When I was pregnant with my oldest I was teaching for a class of two-year-old kids. In September of that year they were all the youngest in their families. Grace had three old brothers (“by the Grace of God we finally got a girl” I was told was the source of her name) and would remain the baby of the family for the rest of her life. Through pregnancies and adoptions, most of the members of the Blue Bear class were no longer the youngest by the time we parted ways that May.
One of the moms had believed that she really just wanted one child and thought that asking her pediatrician (himself an “only”) would provide her with the reasoning to satisfy friends and relatives who were insisting that her seemingly contented son somehow “needed” a sibling. Standing before me after class that day, visibly pregnant, she told me how he had responded “it was a privilege to have the undivided attention of my parents growing up, always knowing I was very special to them. I was taken to concerts and plays and traveled extensively in a way that would have been more difficult if I had brothers and sisters. Financially, I was able to choose the schools I wanted to attend.” Thinking she had all she needed to justify what others had been telling her was a selfish choice he continued. “It was great up until my father passed away during my final year of undergrad and my mother while I was attending medical school.” He went on to explain that while there was no squabbling over decisions or inheritances, there was also nobody to spend his holidays with, nobody to regale his future spouse with memories of his antics as a child. There was nobody who really shared any of his memories or to help him confirm a year that something had happened or even have an inside joke with. He confessed that it was wonderful to be an only child but one does not remain a child and in his case he found it particularly lonely being an “only adult”.
I have two older brothers, one by seven years and the other is four years my senior. I have many memories of our childhood growing up during the ’60s and ’70s in Linden Hills, a little neighborhood in Minneapolis Minnesota. Today I am thinking of my brother Steve. It is March first and he is turning 55, I turned 50 back in July.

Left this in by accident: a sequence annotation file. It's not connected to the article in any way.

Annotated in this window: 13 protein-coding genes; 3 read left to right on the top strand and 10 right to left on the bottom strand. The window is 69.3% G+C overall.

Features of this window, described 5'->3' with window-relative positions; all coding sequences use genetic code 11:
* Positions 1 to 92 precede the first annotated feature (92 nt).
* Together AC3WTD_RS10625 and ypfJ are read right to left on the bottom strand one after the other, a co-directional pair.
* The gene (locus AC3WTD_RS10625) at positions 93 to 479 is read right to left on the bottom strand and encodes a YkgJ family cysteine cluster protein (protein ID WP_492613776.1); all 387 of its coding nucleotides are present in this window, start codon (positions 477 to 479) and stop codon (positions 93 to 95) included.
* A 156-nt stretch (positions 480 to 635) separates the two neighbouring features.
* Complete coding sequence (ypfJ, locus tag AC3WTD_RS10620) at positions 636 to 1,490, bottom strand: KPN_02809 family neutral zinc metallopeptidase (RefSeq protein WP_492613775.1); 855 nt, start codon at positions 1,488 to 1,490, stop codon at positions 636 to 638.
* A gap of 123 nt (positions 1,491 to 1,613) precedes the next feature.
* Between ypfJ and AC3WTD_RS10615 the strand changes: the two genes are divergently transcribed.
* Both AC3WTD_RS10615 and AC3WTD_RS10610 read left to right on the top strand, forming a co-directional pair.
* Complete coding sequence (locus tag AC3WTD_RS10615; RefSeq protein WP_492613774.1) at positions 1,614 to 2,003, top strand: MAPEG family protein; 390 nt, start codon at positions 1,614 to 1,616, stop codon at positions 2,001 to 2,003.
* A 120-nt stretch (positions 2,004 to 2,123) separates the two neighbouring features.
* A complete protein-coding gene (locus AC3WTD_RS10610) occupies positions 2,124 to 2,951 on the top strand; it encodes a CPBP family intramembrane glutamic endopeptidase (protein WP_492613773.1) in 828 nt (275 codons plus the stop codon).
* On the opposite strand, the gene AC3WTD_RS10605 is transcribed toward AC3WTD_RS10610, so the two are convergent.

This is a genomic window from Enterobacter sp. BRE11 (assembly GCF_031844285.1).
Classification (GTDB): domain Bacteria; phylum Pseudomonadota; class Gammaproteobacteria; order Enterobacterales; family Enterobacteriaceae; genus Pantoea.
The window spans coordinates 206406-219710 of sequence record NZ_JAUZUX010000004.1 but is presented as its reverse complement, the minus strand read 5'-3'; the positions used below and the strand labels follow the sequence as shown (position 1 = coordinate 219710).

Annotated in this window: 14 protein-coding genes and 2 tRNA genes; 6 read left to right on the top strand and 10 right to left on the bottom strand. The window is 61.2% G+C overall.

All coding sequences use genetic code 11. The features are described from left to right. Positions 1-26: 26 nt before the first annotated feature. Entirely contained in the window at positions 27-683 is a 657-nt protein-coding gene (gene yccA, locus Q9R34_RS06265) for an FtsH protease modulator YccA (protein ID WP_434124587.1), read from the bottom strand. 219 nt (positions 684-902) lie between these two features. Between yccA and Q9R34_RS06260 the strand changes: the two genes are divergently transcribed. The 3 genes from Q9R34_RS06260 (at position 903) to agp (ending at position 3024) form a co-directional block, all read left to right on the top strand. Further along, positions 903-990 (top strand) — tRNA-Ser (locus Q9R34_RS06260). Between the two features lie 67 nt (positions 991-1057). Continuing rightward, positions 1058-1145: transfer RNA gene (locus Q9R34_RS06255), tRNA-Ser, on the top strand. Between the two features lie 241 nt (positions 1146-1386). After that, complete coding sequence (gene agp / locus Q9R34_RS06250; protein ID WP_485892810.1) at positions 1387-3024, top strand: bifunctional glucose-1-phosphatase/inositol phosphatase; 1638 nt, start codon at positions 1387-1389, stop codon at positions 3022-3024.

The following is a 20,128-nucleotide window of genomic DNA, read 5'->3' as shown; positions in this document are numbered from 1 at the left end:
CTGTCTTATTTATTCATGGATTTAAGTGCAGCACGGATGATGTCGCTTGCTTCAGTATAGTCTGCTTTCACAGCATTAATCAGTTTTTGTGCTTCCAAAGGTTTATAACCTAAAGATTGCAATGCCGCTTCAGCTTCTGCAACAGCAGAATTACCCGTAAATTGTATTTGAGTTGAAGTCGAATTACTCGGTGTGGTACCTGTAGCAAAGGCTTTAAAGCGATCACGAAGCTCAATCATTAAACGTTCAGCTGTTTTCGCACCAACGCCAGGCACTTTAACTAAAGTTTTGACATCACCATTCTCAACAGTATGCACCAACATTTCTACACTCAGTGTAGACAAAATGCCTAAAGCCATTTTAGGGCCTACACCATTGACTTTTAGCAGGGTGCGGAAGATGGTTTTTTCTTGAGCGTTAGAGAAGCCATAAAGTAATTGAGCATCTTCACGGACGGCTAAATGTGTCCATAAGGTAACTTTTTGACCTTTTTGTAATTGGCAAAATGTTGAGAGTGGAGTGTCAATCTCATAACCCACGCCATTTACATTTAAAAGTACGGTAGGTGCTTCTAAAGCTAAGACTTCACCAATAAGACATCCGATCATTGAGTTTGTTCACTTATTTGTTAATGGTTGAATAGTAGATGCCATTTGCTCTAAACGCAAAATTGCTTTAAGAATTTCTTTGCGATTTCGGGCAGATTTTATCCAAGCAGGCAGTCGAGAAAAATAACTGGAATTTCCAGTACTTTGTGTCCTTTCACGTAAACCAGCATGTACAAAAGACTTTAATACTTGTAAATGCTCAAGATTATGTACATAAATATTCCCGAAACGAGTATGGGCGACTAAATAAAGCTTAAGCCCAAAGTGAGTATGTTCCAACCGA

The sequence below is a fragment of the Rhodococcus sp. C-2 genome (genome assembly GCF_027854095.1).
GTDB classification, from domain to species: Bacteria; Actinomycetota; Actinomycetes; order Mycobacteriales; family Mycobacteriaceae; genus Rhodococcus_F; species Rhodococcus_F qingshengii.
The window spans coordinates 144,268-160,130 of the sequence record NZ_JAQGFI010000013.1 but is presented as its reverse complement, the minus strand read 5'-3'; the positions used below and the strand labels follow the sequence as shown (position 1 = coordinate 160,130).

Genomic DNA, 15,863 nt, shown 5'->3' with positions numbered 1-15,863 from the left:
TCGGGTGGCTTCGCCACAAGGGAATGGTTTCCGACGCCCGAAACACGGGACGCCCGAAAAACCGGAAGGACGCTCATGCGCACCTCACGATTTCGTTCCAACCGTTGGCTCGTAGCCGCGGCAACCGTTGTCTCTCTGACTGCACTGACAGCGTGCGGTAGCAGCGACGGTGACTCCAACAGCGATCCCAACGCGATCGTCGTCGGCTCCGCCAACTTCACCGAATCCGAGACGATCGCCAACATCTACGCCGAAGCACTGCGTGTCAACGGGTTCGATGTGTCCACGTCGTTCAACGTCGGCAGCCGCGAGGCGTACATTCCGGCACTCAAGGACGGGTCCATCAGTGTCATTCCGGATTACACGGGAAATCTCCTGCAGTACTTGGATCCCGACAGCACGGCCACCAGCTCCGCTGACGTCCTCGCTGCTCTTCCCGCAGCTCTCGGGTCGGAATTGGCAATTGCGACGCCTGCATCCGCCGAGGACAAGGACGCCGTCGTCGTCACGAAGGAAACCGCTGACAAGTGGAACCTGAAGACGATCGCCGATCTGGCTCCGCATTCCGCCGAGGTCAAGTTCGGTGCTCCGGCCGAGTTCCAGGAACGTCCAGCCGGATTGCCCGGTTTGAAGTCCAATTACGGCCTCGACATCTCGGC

Steve got to be the youngest for four years, a distinction he was none too keen to simply hand over when I arrived. In early family snap shots my mother holds me, my father looks on adoringly, my oldest brother smiles appropriately and Steve is either looking at me with a disapproving scowl or some more intentional facial distortion. My understanding is that he was a bit of a mischievous ham until I arrived. My father had no sisters, my mother had no sisters and through no fault of my own my birth was sort of a big deal.
Four years is the sort of age gap where you don’t really share secrets, your activities don’t overlap and your peer groups are separate. I was young enough to be an annoyance and close enough in age to bicker. I remember that he could upset me with teasing in ways that nobody else could and he had a special way of keeping a knuckle extended when he would punch me in the upper arm that really hurt. He loved Hardy Boys Mysteries, had excellent skills with a pocket knife and took Judo at the YMCA as a kid. Though we fought some as kids I would say that looking back I was really more of an attention craving aggravation to him at the time and it was our mothers “nerves” that made our typical childhood antics seem like some infraction that was somehow greater than the sibling rivalries that existed in most every house on the 4200 block of Vincent Ave South.